• Quid pro quo: An attacker offers his victim a gift in exchange for some action or piece of information. The attacker often does not even need to make a deal. By simply providing assistance in some way, an attacker can endear themselves to their victim, making further interrogation a simple matter.
    • Reverse social engineering: Reverse social engineering is a method where an attacker can get their victims to call them back pertaining to something an attacker may have previously said or done. Since the victim is calling the attacker, the victim is already at the attacker’s mercy, and it is almost impossible for the victim to tell that they are being attacked if they have already legitimately made the call back to the attacker.

      Example: The attacker may cause a network failure, show up as a technical support expert just at the right moment, and then help the network operator through the problem. The operator would think of the attacker as someone of high authority that she could trust and would willingly ask or answer detailed questions that include confidential information or a way to access it.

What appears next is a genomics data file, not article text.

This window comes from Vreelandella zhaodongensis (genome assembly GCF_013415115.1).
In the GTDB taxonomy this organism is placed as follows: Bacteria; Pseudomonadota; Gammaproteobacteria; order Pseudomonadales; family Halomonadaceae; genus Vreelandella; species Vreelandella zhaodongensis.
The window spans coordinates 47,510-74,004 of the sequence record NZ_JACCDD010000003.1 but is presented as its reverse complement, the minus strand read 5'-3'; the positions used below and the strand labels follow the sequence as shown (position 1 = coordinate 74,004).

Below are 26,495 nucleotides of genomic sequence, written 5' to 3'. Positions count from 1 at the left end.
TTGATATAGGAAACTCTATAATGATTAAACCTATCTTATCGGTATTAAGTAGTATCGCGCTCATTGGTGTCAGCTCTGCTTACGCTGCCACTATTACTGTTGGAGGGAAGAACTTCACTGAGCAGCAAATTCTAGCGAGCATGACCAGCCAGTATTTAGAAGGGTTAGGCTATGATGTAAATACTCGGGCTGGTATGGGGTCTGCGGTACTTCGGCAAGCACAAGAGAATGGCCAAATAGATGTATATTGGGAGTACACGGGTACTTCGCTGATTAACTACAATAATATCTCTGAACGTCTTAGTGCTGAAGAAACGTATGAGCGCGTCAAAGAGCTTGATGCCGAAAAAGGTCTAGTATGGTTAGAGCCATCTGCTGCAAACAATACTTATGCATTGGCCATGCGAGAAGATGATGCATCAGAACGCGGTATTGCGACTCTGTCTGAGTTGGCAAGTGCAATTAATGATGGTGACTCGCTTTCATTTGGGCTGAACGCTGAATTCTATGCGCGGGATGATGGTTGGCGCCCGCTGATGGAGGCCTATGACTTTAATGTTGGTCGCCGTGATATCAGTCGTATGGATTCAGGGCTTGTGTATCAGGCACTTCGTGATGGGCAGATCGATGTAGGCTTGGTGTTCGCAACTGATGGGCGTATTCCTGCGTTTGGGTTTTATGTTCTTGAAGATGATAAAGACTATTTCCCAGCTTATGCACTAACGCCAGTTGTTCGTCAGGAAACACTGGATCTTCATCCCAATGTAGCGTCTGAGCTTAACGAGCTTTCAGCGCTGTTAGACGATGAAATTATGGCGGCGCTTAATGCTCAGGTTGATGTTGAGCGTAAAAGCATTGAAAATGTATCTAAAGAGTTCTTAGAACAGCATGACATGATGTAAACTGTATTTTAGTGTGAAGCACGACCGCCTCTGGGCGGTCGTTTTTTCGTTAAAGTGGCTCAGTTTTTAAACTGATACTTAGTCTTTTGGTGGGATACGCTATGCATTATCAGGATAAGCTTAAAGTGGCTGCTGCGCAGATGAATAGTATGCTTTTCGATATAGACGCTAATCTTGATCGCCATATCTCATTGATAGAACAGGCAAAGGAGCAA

• Fake pop-up: The attacker’s rogue program generates a pop-up window, saying that the application connectivity was dropped due to network problems, and now the user needs to reenter his id and password to continue with his session. The unsuspecting user promptly does as requested, because he wishes to continue working, and forgets about it.

Ways to prevent Social Engineering

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  • Management buy-in: Budget for training. HR involved.